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Neuman v. United States

IN THE UNITED STATES DISTRICT COURT FOR THE SOUTHERN DISTRICT OF ILLINOIS


July 31, 2008

JAMES NEUMAN, PLAINTIFF,
v.
UNITED STATES OF AMERICA, ET AL., DEFENDANTS.

The opinion of the court was delivered by: Reagan, District Judge

MEMORANDUM AND ORDER

On March 14, 2007, Neuman filed suit in Illinois state court alleging violations of his civil rights by a variety of federal and state defendants, including the Office of the Attorney General of the State of Illinois, and Karen McNaught, an Assistant Attorney General. In his complaint, Neuman requests declaratory relief, injunctive relief, and monetary damages. The federal defendants removed the case to federal court in the Central District of Illinois on May 1, 2007. Because several defendants were employed in the Central District of Illinois, including a district judge, all judges in that district recused themselves, and the case was transferred to the Southern District of Illinois on May 17, 2007. The undersigned District Judge was then randomly assigned to the case.

On January 7, 2008, the Court dismissed all claims against McNaught without prejudice (Doc. 151). Having been given leave of the Court to do so, Neuman has filed an amended complaint wherein he attempts to cure some of the defects that existed in his original complaint, again naming McNaught as a defendant (Doc. 214). This most recent amended complaint was filed on March 2, 2008.

Prior to filing his amended complaint, Neuman moved for default judgment against both McNaught and the Office of the Attorney General (Doc. 202).

FEDERAL RULE OF CIVIL PROCEDURE 55 provides the proper procedure for obtaining a default judgment. Rule 55(a) requires that "[w]hen a party against whom a judgment for affirmative relief is sought has failed to plead or otherwise defend, and that failure is shown by affidavit or otherwise, the clerk must enter the party's default." Once default is entered, a party may seek default judgment under Rule 55(b).

Neuman has not moved for entry of default at this juncture, but rather attempts to proceed straight to the default judgment phase. Procedurally, this is improper. Only after default is entered under Rule 55(a) may a party move for default judgment under Rule 55(b). Accordingly, Neuman's motion for default judgment must be DENIED.

However, even if the Court construed Neuman's motion as one for entry of default, it would be futile. The Court may set aside default for good cause under Rule 55(c). See Judson Atkinson Candies, Inc. v. Latini-Hohberger Dhimantec, 529 F.3d 371, 385--86 (7th Cir. 2008) (stating that for good cause shown, a district court may set aside an entry of default sua sponte). Under the circumstances of the case and the Office of the Attorney General's submissions, good cause exists to set aside any such entry of default, and default judgment would be denied.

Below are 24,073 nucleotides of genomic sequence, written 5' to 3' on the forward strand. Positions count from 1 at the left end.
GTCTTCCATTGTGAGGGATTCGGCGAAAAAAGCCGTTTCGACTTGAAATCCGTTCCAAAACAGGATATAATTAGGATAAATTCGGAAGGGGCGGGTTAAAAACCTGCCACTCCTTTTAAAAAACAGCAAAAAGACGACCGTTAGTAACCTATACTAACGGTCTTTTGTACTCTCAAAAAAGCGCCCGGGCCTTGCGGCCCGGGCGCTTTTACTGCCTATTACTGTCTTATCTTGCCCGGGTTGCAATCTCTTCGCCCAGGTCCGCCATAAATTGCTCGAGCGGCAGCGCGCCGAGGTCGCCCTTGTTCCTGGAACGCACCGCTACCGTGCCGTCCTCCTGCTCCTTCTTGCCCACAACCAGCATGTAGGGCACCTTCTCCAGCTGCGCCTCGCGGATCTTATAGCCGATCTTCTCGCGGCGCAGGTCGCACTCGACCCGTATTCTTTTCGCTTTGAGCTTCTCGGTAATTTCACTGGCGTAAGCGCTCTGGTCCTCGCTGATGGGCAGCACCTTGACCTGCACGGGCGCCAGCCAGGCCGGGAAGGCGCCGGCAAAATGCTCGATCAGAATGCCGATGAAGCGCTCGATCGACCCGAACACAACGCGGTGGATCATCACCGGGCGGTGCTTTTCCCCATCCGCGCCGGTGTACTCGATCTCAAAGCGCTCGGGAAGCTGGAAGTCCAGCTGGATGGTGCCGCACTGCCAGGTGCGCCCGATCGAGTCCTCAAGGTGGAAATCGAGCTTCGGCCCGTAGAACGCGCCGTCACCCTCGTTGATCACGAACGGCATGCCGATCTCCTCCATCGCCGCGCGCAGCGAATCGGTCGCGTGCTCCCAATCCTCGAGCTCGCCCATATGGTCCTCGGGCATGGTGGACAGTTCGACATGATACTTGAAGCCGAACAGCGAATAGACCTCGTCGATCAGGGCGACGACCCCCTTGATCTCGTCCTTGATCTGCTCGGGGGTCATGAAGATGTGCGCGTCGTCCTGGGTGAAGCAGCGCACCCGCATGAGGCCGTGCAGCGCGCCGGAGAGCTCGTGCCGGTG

The relevant facts related to Neuman's motion are as follows. Neuman sent both defendants a waiver of service on April 9, 2007 (Doc. 166-2). Despite having filed his complaint in Illinois state court, Neuman sent a waiver to each defendant modeled on FEDERAL RULE OF CIVIL PROCEDURE 4, relating the relevant deadlines and potential consequences under the FEDERAL RULES.*fn1 On May 1, 2007, just prior to the execution of defendants' waivers, the United States removed the litigation to federal court (See Doc. 2). McNaught and the Office of the Attorney General signed and returned their waivers on May 4, 2007 (Doc. 166-2).

Because the case was pending in Illinois state court and was removed before McNaught or the Office of the Attorney General had answered, however, the relevant time period for answering is not provided by either Rule 4 or 735 ILCS 5/2-213. Rather, Rule 81(c) governs this issue, and provides as follows:

A defendant who did not answer before removal must answer or present other defenses or objections under these rules within the longest of these periods:

(A) 20 days after receiving-through service or otherwise-a copy of the initial pleading stating the claim for relief.

(B) 20 days after being served with the summons for an initial pleading on file at the time of service; or

(C) 5 days after the notice of removal is filed.

Thus, under the longest of the applicable period, defendants had twenty days from receiving a copy of the complaint in which to file an answer. The Court is uncertain as to when defendants received the complaint, but it is clear that it was no later than May 4, 2007. Counting from that date, it appears that defendants had until May 21, 2007 by which to answer.